Katie Davis awarded $124K grant to investigate youth digital badging systems
The grant will fund a one-year study to look at whether digital badges and badging systems successfully motivate learning in middle-school children. Katie Davis is the sole investigator on the study titled, "A Qualitative Investigation into Students' and Teachers' Experiences with Badges."
Digital badges are given as an award for an achievement or work accomplished. Common in video games and on social network sites, badges serve as a visible accomplishment and are shared with a larger online community that could include teachers and peer communities. But do they measurably increase learning outcomes and inspire students to strive for success?
“I’m excited to use this award to explore my research interest in whether and how innovative pedagogical strategies like digital badging systems engage students as active participants in their own learning and facilitate learning experiences that span and bridge youth’s various social contexts,” said Davis.
Davis, who is in her first year as assistant professor, specializes in digital youth. She has conducted research into the role of digital media in adolescent friendships and sense of identity, an important factor in psychological well-being, and serves as an Advisory Board Member for MTV's digital abuse campaign, A Thin Line.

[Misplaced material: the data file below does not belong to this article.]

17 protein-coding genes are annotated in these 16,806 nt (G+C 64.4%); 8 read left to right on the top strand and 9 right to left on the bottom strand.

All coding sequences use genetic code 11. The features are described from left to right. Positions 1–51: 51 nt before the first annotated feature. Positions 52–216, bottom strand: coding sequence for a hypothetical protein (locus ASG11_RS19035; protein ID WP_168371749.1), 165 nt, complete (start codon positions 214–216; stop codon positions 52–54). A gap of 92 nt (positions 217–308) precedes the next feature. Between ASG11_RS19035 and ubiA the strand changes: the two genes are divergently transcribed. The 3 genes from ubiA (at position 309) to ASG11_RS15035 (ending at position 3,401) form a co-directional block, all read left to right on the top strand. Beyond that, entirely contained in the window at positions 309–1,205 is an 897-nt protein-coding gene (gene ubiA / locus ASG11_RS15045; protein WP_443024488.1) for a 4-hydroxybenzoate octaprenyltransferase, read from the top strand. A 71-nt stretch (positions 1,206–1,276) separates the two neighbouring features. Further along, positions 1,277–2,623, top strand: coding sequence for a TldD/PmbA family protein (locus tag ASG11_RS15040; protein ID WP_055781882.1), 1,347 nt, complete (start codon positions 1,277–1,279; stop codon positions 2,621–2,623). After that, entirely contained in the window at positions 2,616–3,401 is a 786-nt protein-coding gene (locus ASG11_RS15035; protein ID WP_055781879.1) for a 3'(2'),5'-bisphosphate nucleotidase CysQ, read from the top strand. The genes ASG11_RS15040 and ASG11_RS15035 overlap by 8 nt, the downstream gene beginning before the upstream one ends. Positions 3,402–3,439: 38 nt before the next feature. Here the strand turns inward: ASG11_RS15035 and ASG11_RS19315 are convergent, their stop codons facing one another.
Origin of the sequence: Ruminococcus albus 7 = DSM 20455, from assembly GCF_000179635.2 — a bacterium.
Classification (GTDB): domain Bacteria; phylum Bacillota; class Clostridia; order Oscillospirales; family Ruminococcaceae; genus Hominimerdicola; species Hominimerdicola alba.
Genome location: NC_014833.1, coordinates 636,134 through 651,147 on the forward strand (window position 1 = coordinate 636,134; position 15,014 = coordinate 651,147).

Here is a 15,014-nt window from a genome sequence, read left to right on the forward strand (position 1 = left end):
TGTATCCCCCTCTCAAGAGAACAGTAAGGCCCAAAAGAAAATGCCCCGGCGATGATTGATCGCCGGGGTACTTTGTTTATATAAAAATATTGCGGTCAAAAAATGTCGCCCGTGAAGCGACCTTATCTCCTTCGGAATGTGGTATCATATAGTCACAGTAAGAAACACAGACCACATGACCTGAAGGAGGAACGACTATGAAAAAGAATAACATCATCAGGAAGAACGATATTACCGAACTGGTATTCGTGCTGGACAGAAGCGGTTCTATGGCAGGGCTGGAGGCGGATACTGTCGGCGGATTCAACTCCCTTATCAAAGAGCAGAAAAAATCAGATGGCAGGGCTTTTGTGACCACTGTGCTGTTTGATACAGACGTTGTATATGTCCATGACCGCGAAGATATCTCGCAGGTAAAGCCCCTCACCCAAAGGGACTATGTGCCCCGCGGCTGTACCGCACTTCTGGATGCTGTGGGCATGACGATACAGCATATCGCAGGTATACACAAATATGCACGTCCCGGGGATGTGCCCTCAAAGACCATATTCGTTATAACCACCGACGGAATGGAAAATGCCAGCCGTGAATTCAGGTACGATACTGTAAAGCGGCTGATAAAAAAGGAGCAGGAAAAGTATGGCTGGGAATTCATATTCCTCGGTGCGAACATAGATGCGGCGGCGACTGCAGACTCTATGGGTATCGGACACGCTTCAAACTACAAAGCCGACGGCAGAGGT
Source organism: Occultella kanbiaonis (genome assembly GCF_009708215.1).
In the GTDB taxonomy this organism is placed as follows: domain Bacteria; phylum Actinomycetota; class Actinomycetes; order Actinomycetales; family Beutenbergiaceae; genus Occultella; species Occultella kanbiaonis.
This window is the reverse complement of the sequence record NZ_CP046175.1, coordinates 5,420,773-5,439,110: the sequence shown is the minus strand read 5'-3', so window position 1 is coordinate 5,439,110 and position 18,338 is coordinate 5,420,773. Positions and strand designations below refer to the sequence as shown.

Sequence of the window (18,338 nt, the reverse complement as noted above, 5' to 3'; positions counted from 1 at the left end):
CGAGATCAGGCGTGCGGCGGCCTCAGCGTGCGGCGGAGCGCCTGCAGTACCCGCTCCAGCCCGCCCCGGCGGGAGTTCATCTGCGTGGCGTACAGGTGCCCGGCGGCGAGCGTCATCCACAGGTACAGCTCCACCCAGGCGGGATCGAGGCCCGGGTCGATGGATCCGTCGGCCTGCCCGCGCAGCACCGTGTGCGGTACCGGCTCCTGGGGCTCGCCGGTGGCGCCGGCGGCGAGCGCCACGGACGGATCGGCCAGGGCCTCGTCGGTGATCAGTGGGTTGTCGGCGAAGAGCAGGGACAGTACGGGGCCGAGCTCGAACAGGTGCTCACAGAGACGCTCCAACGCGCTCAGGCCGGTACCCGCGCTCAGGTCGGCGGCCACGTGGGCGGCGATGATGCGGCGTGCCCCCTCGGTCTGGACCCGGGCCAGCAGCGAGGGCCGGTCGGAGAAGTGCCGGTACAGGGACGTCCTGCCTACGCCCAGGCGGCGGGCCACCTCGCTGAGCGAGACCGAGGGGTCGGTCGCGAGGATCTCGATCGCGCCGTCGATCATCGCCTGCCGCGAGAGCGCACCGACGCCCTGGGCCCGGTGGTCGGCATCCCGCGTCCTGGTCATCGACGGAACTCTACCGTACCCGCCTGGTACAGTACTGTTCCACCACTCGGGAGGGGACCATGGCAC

The HASTAC Digital Media and Learning Competition, with funding from the Bill and Melinda Gates Foundation, was founded in 2007 to “find and inspire the most innovative uses of new media in support of connected learning.” The organization noted in their award letter that projects were selected based on merit as well as diagnostic promise with the potential to guide their efforts in the field of digital media and learning, and policymakers and program developers more broadly.
The complete list of awardees is available at the competition website.